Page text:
Later in the year I also read THE VILLAGE AGAINST THE WORLD, about the Andalusian village of Marinaleda, and the ways in which radical action has often enabled the village to buck regional trends of unemployment and poverty, with its own co-operatives, social housing, festivals and community initiatives. The book didn’t so much change my mind as refocus it: on the power of collective action at community level to significantly improve people’s lives. And more than anything else, in a year which was often sorely lacking in hope, the story of a small village uniting together in the face of a hostile world restored some of my faith in the possibility of change.
Earlier this year, I took a good friend from abroad around London. Meeting in Trafalgar Square, it occurred to me that a good place to start might be the nearby NATIONAL PORTRAIT GALLERY. It fell to me, as the supposed historian, to provide them with some commentary as we went around chronologically from Plantagenet to present day. I have always held the nationalism of imperial and post-imperial powers in disdain, while respecting nationalism in ‘underdog’ countries, and actively supporting it among aspirant but stateless nations; my undergraduate thesis was based on those on the left-wing of late imperial Britain who misguidedly opposed colonial independence, all the while thinking of themselves as closer to King Solomon than King Canute.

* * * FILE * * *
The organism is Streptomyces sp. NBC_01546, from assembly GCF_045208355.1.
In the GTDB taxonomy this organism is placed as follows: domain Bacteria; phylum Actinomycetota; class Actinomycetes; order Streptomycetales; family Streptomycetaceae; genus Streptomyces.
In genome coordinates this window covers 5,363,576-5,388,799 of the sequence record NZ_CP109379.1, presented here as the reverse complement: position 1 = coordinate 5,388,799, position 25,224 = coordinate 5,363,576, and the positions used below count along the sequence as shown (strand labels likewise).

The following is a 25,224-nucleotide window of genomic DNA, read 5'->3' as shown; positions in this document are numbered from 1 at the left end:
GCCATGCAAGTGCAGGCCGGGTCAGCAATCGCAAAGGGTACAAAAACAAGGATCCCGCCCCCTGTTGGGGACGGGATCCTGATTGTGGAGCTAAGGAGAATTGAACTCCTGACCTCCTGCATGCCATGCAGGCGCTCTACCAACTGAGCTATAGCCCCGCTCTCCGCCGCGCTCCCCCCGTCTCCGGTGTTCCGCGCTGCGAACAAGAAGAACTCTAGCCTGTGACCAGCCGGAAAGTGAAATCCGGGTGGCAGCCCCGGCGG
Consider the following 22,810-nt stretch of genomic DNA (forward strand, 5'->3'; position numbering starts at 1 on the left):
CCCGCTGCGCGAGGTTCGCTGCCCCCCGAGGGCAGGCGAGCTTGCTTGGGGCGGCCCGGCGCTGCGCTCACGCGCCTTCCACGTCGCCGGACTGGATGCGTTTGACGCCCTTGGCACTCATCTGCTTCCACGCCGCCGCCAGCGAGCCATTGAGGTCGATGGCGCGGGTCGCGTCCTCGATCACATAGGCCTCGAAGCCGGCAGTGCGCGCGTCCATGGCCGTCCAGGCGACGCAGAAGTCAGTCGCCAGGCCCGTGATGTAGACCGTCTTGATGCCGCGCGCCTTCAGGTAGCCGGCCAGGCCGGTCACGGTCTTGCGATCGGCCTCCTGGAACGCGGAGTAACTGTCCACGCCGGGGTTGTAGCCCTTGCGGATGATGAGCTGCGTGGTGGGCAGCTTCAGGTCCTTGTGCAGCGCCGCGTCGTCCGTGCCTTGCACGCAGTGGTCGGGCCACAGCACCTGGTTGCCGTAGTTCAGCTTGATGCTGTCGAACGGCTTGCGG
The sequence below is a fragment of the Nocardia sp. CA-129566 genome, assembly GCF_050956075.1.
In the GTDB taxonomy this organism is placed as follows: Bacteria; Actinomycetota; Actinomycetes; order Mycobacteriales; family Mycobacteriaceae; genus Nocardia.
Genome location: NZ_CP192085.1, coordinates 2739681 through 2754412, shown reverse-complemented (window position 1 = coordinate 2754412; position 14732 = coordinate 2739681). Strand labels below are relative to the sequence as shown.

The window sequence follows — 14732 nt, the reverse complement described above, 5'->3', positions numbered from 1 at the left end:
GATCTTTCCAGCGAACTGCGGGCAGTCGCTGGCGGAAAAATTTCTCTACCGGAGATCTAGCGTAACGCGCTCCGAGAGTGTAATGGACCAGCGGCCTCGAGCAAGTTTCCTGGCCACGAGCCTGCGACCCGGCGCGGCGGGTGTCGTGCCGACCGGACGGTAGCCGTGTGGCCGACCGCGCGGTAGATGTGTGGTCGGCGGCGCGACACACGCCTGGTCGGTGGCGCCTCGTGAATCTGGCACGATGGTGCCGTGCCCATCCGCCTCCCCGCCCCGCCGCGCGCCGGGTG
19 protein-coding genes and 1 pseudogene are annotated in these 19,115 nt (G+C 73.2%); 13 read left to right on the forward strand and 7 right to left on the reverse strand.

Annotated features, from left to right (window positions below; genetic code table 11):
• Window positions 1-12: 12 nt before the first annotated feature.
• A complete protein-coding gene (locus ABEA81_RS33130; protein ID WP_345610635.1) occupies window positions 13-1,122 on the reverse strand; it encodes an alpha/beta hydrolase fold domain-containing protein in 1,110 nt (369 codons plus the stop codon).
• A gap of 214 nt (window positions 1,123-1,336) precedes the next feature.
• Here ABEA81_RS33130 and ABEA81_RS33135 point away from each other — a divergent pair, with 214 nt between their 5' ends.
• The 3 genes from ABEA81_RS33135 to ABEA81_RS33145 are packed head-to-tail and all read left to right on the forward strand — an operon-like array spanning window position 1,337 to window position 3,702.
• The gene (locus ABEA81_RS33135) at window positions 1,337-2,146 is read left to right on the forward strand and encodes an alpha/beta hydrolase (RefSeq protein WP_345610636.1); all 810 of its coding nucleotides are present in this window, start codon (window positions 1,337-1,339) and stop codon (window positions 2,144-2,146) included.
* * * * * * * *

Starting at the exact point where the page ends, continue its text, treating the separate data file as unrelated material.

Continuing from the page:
My thoughts on such matters remain broadly the same, albeit textured, I hope, by greater wisdom and knowledge with time and study. Nevertheless, the impressively Whiggish attempt by the curators of the National Portrait Gallery to stake out Britain’s history as one more-or-less continuous line of progression from historic aristocratic imperial power to modern enlightened cosmopolis suggested to me that perhaps treating historic Britain as a foreign country that no longer exists – a Prussia of a nation – is at best an imprudent waste, and at worst a derogation of stewardship. The battle for the soul of England that broke out into fresh fighting during the European referendum cannot be won in retreat. This is not to say the tainted nostalgia of Faragism should go unchallenged, but rather that it might be challenged better if those who challenge it do so with the full arsenal of British history at their willing disposal. Nations are myths; nationalism is myth-making. In the National Portrait Gallery, you will find a vast pantheon of heroes and villains. Today we have our villains. Where are our heroes?
Associate Adam John Ellison was unavailable for this piece. He will be back in the new year.